Here at the ARUSA blog, we’ve done a series or two on waiting, because our two seasons of waiting – Lent and Advent – are important parts of the Christian year. They call us inward, to reflect on the processes of the earth and our roles within them.
However, we haven’t yet done a series on the aftermath of these seasons. These two important holidays, especially Easter, draw us back out into the world with new eyes and hearts. And they beg the question: what now?
This Easter, we have assembled a group of writers to reflect on that “what now?” question. For the next seven weeks of the Easter season, we will be leaning into the implications of resurrection for creation care and the ways we honor and interact with the world around us. We hope that it spurs your own Easter-inspired labors of love, and that you will join the conversation. What is inspiring your Easter creation care?
By Dr. Robert Sluka
A three-part reflection.
I sat talking with a friend who spends a lot of time on the water near my new home in Titusville, Florida. The Indian River Lagoon is one of the most biodiverse estuaries in the USA. However, under the water, the lagoon is dying. Recurrent algal blooms are causing the water to turn a muddy brown and green. This blocks light to seagrass and is causing the manatees to move on to other feeding grounds. There is an expectation that soon there will be a major fish die-off in the lagoon as there has been in the past. So my friend’s question to me as I was explaining to him about the work of A Rocha was, “What does it look like?” And the implied, “How do we get it done?”
“Kids must be taught about the world as it is, not as we would like it to be.” So says Gene Simmons, lead singer of KISS in his book, On Power. I couldn’t resist this little book as I perused the new book shelf at our local library. I wondered what he had to say about the subjects of money and power, particularly in light of his successes. (And yes, I am still a KISS fan today, as they were my favorite band as a child. That probably explains a lot!)
Is the answer to how to achieve change to seize power, usually through making lots of money, so that we can make changes? Accept things as they are for now, but scratch and claw our way to the top to be able to have enough power and money to be able to make those changes? I don’t think so.
My favorite character in the Harry Potter series is Professor Dumbledore. In the sixth book, he takes Harry to try and convince a former Hogwarts professor to take up his old post. They arrive at the location where Horace Slughorn is staying and find it mostly in shambles. Chandeliers destroyed, pictures broken, and furniture overturned. Dumbledore exposes Slughorn’s ruse, and they begin to put the house back to right. A wand is waved and everything flies back into place, just like it was before. In the movie, it is even more obvious as Dumbledore finishes with a kindly smile and says, “That was fun.”
We all wish the answer to problems in our lives, and in the lagoon, would be for God to wave the metaphysical equivalent of a magic wand and make everything right. Or, we imagine what we could do “if only”–if only systems would change, or if only we had more power. But Scripture teaches that this is not God’s plan for the current time, for us and where we are right now.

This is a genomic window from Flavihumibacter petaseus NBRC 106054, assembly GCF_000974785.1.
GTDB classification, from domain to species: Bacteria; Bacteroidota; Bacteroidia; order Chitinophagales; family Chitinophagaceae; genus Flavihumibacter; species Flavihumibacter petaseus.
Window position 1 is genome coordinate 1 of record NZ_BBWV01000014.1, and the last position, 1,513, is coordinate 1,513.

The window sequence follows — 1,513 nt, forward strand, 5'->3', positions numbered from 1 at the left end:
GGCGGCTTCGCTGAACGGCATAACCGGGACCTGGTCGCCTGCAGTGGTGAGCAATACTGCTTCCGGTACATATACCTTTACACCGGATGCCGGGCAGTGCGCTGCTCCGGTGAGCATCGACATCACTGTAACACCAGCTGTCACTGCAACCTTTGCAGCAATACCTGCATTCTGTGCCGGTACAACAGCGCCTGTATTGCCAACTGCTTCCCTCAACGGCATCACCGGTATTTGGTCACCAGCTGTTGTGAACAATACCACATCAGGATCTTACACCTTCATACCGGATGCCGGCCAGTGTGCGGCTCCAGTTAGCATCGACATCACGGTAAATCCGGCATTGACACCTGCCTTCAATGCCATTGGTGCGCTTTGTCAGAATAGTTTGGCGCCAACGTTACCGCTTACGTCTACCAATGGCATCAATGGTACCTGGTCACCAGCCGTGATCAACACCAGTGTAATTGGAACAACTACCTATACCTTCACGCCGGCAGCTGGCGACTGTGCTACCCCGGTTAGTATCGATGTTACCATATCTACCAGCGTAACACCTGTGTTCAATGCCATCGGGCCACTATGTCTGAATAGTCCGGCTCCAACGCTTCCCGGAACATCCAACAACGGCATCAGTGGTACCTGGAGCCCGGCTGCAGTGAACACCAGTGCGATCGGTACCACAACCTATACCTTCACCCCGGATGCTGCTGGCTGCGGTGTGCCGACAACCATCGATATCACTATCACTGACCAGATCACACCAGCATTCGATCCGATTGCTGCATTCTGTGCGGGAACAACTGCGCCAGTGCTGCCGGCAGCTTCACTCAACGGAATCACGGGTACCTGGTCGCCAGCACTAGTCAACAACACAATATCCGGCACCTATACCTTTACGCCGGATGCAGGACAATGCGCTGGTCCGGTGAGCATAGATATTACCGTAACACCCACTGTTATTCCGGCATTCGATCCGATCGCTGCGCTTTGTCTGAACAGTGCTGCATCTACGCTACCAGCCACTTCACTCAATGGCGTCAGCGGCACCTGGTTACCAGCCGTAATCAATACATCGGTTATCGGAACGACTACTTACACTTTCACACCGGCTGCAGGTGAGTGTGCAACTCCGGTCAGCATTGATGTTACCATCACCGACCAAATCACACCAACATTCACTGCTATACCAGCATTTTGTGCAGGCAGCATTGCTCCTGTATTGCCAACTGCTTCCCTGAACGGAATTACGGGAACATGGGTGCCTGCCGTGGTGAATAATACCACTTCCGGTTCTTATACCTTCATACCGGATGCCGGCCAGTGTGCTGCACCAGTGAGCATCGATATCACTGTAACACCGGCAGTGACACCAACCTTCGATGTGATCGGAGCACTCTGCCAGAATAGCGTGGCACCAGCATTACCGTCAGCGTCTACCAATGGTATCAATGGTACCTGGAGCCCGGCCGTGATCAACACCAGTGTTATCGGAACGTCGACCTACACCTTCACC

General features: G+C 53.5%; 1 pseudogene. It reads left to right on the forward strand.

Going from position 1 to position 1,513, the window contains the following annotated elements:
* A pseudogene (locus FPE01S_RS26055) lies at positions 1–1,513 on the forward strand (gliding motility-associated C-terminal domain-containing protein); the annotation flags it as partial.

We see His answer in the death and resurrection of Jesus. God chose to work through sacrifice, suffering, and death – and yes, through new life. New creation is ushered in through our filling up what is lacking in Christ’s afflictions (Col 1:24) in the here and now. It means saying no to plastic when it would be easier not to. It might mean not eating certain (or any) seafood. It means choosing to live in a sacrificial way, not only for other people but for our fellow creatures.
It also means living joyfully and in resurrection hope. Christ died so that we could have a relationship with God, but, at the cross, he also fixed all things that were broken in the fall. Scripture teaches that not only was our relationship with God broken, but also our relationships with each other, with creation, and even with our selves. Christ’s resurrection gives us hope for both people and the planet.
Resurrection hope for the Indian River Lagoon looks like clean water with healthy seagrass beds where manatees and sea turtles eat of the abundance. It looks like people experiencing the joy and wonder of a dolphin surfacing nearby, families enjoying each other and God through a beautiful place, fishermen catching enough to supply their needs, jobs created, and communities thriving around the lagoon. It looks like people experiencing God through a whole and healthy ecosystem. I am looking forward to being a part of that!
About Dr. Robert Sluka: I grew up loving the ocean – despite spending my first 18 years of life in Detroit. Starting diving at age 13 and degrees in marine biology from University of Miami convinced me that a life lived studying the ocean was for me. I am working towards a life that integrates my Christian beliefs and love of the ocean in a way that brings blessing to people, nations, and the planet. I am Lead Scientist of A Rocha International’s Marine and Coastal Conservation Programme (www.arocha.org/marine) and am an associate of the Faraday Institute for Science and Religion.
David Beattie says
Thanks Bob, that was an encouragement
Tessa Wyatt says
Dear Bob thank you for that ray of hope in the dark place we seem to be in just now. I pray that whatever may befall is in the coming days, places like the lagoon will rise again in resurrection perfection.
Mary Anne Inglis says
Many thanks, Bob, for leading the way here as we think about the “what now” during this Easter season.